In almost every city, town, and village we visited there was a church to explore. Some of them were small and touching in their simplicity….
…whereas others were spectacular and extravagant. Like Notre Dame in Paris, Notre Dame in Dijon, the Cathedral of Tours, and the incredible Basilica of Notre Dame de Fourvière in Lyon.
If the churches and cathedrals were extravagant, then the palaces and castles of Frances were magnificent. From the Palace of the Popes in Avignon, to the majesty of the Louvre (which was once a palace), and the extravagance of the chateaux of the Loire Valley, France has more castles than we thought was possible. Our favourites would have to be the enormous Chambord, once the king’s hunting lodge; the “Ladies’ Chateau” of Chenonceau; and the simple beauty of Cheveney.
More about function than form, France’s citadels and fortresses also wowed us. The strength and scale of the fortresses in Villeneuve le Avignon, Carcassonne, Besançon, and Koeningbourg will forever be etched into our memories.
As will the history and wonder of some of France’s most ancient historical sites: L’Arena de Nimes, Pont du Gard, and the great Roman temple in Nimes.
Less grand but no less memorable for us were all the great little markets we stumbled across during our time in France. From the large under cover market in Dijon, to the smaller fresh food markets we wandered through in Lyon, Nice, and Aix-en-Provence. Markets here are wonderful places, even if you don’t have a kitchen to stock. They’re alive with smells, sights, and sounds, and are a wonderful reminder of how much joy good food can bring.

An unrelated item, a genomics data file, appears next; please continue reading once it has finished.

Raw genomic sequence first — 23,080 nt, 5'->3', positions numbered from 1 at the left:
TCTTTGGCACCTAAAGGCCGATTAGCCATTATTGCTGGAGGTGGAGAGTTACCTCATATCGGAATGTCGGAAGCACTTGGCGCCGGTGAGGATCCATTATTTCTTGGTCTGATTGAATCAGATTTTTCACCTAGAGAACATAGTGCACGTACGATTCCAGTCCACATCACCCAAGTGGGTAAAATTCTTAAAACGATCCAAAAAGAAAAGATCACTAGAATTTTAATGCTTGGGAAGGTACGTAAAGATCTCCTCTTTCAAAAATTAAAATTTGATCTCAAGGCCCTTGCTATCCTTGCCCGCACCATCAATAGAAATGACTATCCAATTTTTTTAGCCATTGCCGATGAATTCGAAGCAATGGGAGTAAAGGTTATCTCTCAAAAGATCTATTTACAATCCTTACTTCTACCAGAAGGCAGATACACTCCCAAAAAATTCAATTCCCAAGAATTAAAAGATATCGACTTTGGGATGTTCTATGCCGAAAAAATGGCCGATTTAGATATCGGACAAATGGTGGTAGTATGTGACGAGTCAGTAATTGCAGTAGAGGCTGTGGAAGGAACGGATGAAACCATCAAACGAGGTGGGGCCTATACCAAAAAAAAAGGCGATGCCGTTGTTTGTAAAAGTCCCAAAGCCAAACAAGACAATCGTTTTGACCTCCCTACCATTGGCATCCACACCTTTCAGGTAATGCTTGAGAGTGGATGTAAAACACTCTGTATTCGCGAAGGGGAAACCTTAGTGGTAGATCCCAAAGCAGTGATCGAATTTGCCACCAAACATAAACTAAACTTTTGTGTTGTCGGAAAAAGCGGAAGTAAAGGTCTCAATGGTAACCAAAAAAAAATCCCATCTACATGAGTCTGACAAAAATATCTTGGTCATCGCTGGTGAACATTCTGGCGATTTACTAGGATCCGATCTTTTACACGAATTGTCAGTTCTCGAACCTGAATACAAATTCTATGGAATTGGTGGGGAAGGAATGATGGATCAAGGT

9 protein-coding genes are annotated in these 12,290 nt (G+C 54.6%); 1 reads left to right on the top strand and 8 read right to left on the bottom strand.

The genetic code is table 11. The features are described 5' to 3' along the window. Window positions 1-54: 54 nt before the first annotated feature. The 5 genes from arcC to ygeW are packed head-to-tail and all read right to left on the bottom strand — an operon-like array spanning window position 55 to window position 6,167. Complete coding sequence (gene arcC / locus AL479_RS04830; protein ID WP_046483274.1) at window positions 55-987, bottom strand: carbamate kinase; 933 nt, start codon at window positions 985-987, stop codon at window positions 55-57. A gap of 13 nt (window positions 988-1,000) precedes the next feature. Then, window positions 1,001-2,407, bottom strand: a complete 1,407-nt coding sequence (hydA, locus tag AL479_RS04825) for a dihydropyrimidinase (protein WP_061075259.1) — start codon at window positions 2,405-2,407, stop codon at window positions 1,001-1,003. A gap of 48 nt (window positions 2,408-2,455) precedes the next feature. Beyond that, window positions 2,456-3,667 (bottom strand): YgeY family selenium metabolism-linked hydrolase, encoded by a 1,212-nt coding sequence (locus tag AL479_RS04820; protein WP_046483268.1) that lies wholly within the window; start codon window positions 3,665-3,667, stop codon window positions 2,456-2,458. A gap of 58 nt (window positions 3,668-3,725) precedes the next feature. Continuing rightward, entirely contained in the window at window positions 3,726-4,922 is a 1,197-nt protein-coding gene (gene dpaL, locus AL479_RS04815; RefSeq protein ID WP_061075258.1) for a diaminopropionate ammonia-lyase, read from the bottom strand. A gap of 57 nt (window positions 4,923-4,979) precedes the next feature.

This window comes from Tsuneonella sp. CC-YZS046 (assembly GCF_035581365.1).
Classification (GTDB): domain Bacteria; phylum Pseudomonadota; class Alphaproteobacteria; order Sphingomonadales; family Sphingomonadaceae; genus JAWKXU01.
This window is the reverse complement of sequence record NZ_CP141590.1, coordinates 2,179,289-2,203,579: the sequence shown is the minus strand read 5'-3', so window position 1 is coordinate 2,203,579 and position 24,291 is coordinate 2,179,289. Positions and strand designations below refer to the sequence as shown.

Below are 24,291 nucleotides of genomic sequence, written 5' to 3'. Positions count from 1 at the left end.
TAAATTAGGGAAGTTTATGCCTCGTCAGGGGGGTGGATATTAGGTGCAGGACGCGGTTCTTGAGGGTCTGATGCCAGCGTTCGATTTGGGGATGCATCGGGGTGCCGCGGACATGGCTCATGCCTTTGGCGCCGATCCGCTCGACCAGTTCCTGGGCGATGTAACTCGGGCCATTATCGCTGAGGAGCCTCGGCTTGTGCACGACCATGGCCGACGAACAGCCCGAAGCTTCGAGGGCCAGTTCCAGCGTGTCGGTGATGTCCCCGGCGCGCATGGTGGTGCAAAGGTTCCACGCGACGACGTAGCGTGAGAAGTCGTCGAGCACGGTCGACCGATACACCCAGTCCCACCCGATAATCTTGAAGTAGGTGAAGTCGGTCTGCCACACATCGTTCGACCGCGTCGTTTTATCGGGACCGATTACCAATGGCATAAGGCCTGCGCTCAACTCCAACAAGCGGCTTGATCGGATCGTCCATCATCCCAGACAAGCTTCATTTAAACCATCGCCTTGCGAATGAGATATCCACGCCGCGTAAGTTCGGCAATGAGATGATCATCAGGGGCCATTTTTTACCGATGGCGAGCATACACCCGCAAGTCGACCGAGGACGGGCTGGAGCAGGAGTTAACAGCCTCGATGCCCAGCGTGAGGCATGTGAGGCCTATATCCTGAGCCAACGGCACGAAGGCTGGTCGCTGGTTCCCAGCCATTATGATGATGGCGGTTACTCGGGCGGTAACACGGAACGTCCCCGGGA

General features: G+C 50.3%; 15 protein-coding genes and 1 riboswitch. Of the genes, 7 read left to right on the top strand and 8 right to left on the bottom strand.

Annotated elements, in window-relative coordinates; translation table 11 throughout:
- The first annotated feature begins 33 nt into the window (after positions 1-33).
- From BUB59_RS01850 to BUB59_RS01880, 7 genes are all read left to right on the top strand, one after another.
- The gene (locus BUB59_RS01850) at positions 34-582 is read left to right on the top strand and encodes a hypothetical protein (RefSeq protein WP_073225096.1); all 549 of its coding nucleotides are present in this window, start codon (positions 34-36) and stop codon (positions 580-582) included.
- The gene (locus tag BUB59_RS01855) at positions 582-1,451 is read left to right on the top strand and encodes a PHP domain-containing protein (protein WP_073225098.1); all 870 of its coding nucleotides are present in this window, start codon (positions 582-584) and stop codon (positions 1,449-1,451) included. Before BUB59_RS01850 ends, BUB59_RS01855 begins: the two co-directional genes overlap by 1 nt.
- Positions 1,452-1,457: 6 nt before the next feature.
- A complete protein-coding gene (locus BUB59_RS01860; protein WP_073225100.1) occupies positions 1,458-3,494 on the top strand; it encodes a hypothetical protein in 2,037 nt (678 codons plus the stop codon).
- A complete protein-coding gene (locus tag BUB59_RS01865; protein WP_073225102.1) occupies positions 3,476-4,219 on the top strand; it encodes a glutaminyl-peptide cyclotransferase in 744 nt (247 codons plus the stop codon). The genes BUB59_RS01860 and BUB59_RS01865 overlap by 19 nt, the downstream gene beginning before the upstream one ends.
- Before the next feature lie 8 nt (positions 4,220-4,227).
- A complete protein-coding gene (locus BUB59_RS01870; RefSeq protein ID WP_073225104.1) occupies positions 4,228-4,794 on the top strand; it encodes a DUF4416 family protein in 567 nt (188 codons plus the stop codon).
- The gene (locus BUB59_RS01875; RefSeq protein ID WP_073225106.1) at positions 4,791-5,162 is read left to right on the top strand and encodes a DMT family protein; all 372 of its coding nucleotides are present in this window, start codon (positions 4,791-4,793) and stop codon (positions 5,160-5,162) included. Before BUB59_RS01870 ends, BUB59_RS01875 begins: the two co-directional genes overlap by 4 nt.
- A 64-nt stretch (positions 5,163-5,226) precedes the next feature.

Speaking of good food, that has ABSOLUTELY been one of our favourite things about France. We were worried the food here would be too rich for us – the flavours too intense. Certainly there are lots of foods available if your palette runs to those flavours, but for us we found the best food was often the simplest. Rustic and flavoursome, but wholesome and nourishing – physically, emotionally, and spiritually. We learned to love the fact that everything (and we mean EVERYTHING) stops for lunch, and that everyone takes time to enjoy their food. We will miss the food in France quite a lot…
Last, but most certainly not least, the French people themselves deserve a mention. We were a little concerned that we would find the people here rude, abbrasive, and unhelpful (we’d been warned to expect as much from other travellers). Instead we’ve found people to be friendly, funny, and more than willing to help us out when we needed assistance. Sure, there have been a couple of instances where we’ve had some surly service, or encountered some cranky people; but no more so that we would encounter in Aus (especially in the cities). We’ve found French people to be very proud as well, and very confident, which may be why they get the reputation for being arrogant. But generally we would say that the people of France are amongst its greatest asset!
It’s been an awesome 5 weeks, and we’ve seen so much! There’s so much more to enjoy in France however – we still feel like we have barely scratched the surface of everything there is to see and do here! Ah well, just gives us the perfect excuse to come back again someday soon…